33 7 XHOR-TDT Matamoros, Tamps. 116.96 kW
51 7 XHLAT-TDT Nuevo Laredo, Tamps. 119 kW
21 7 XHTAU-TDT Tampico, Tamps. 30.54 kW
45 7 XHCTZ-TDT Coatzacoalcos, Ver. 50.4 kW
32 7 XHSTE-TDT Santiago Tuxtla, Ver. 15.18 kW
33 7 XHCPE-TDT[note 2] Cofre de Perote, Ver. 239.16 kW
33 7 XHMEY-TDT Mérida, Yuc. 97.708 kW
48 7 XHIV-TDT Zacatecas, Zac. 40.76 kW


  1. ^ XHCCG's primary transmitter is located in Celaya, but the production center is in León.
  2. ^ XHCPE's transmitter is on Cofre de Perote, but TV Azteca's production center is in the port of Veracruz.


  1. ^ Dibble, Sandra (1995-04-10). "Tijuana news team rejoices in return to TV". San Diego Union-Tribune.
  2. ^ "REGIONALIZACION DE TV AZTECA". Proceso. 8 October 1995. Retrieved 13 March 2017.
  3. ^ a b Villamil, Jenaro (13 March 2017). "TV Azteca relanza dos canales de televisión: Adn40 y A+". Proceso. Retrieved 13 March 2017.
  4. ^ Azteca Noreste program schedule Archived 2017-03-15 at the Wayback Machine, March 2017
  6. ^ a b c d Bello, Alberto; Corona, Liliana (14 March 2017). "TV AZTECA FORTALECE SU PROGRAMACIÓN Y USARÁ EL CANAL 7.2 PARA CONTENIDOS LOCALES". Expansión. Retrieved 14 March 2017.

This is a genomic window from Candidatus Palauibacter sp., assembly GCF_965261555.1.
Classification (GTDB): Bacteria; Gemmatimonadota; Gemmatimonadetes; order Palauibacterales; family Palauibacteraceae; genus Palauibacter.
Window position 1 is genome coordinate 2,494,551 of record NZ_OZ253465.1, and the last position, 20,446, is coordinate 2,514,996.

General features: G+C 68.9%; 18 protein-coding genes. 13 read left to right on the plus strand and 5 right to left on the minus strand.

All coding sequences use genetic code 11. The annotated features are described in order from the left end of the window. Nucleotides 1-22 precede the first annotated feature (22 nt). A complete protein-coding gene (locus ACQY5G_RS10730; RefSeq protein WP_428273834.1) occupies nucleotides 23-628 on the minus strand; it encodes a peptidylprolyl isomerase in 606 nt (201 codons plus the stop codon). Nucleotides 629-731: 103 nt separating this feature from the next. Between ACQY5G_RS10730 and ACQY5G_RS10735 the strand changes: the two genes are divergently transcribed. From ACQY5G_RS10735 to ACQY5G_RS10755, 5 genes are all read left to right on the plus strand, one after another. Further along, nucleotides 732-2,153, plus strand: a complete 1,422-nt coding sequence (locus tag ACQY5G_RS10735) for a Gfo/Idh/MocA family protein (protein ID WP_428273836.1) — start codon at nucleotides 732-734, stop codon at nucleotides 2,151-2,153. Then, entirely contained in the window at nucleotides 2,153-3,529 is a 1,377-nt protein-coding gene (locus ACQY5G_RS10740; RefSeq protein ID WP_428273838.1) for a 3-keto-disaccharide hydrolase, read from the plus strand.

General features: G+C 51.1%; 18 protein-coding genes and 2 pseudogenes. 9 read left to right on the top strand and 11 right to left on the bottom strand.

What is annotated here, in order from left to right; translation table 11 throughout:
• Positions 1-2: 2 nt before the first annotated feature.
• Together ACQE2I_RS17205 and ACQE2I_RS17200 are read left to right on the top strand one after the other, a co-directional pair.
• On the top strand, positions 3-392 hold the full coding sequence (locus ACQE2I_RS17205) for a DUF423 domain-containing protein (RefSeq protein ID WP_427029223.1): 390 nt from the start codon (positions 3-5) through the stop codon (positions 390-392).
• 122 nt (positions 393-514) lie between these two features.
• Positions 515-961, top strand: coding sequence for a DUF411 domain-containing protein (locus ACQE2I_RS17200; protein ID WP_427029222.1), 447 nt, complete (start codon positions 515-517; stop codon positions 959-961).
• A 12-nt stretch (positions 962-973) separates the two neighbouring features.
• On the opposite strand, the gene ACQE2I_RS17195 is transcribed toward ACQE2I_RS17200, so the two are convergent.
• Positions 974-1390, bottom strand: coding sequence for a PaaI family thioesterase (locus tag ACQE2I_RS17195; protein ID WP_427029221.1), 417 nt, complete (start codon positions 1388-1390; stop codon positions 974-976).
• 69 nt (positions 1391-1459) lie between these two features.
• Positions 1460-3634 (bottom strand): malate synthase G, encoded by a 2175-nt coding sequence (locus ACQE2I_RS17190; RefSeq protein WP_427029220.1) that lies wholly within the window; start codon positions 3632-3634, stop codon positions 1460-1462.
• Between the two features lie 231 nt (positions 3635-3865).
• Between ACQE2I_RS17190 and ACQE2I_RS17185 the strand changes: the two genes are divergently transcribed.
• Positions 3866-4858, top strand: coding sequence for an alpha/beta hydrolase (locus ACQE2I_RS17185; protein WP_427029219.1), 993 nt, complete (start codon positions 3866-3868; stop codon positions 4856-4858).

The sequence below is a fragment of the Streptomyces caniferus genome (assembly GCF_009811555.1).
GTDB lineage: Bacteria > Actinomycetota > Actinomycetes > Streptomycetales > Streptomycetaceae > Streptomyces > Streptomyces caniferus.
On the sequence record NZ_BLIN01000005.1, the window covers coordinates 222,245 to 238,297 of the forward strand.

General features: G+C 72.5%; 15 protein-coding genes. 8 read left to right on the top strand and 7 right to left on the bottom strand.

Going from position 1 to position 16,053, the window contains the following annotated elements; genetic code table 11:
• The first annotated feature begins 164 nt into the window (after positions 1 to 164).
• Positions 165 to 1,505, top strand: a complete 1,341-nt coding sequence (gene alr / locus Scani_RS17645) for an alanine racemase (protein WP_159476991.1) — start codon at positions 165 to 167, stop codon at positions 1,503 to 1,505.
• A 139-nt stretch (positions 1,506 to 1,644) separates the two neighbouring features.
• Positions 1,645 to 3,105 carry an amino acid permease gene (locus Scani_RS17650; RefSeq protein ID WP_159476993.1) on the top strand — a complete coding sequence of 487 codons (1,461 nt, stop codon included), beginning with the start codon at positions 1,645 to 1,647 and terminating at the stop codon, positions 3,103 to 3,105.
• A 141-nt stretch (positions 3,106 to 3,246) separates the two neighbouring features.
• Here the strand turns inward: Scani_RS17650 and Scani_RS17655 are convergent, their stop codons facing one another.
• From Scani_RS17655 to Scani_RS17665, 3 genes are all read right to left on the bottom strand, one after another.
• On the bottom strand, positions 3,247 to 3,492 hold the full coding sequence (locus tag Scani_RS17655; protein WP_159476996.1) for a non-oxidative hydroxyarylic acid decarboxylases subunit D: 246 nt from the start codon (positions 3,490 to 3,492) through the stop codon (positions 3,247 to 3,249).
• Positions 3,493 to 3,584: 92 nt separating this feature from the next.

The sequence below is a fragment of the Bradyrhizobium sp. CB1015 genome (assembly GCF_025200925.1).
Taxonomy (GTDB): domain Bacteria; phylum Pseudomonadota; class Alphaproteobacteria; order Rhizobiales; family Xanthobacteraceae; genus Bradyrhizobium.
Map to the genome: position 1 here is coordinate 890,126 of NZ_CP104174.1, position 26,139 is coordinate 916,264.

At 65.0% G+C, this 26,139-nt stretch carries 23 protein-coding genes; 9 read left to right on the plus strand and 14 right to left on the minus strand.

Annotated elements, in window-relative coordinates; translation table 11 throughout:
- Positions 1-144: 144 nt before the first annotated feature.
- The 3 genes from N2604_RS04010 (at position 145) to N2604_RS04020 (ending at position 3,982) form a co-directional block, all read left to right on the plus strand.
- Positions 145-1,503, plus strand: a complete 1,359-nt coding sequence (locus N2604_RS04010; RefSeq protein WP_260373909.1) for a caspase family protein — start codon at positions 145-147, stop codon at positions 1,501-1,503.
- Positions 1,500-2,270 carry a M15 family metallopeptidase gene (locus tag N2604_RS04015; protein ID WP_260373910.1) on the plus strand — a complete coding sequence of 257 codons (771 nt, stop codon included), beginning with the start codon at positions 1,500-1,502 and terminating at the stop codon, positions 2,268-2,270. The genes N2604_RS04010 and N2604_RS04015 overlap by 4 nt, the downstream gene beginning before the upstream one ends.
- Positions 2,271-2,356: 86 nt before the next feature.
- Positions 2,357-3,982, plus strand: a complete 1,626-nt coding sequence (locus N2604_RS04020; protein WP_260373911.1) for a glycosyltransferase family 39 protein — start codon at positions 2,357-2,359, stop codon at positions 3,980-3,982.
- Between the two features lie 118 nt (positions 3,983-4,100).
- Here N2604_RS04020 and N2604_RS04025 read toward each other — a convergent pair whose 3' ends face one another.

7. ^ DOF: "ACUERDO mediante el cual el Pleno del Instituto Federal de Telecomunicaciones actualiza las señales radiodifundidas con cobertura de 50% o más del territorio nacional en términos de los Lineamientos Generales en relación con lo dispuesto por la fracción I del artículo Octavo Transitorio del Decreto por el que se reforman y adicionan diversas disposiciones de los artículos 6o., 7o., 27, 28, 73, 78, 94 y 105 de la Constitución Política de los Estados Unidos Mexicanos, en materia de telecomunicaciones.", approved 13 December 2017 and published in the Diario Oficial de la Federación 20 December 2017
  8. ^ a b "Canal 7.2 de TV Azteca estrena imagen y cambia su nombre". PRODU (in Spanish). 2021-03-23. Retrieved 2021-06-22.
  9. ^ IFT: Multiprogramming Authorization – XHIMT-TDT (change from Azteca Noticias)
  10. ^ IFT: Multiprogramming Authorization (other launch a+ stations)
  11. ^ IFT: Multiprogramming Authorization (35 additional stations)
  12. ^ IFT: Multiprogramming Authorization August 2017 (11 additional stations)
  13. ^ IFT: Conversion of XHRAM, XHBUR and XHPHG 7.2 to A+ from ADN40
  14. ^ Instituto Federal de Telecomunicaciones. Infraestructura de Estaciones de TDT. Last modified 2018-05-16. Retrieved 2017-03-26. Technical information from the IFT Coverage Viewer.
This page was last edited on 23 July 2021, at 01:02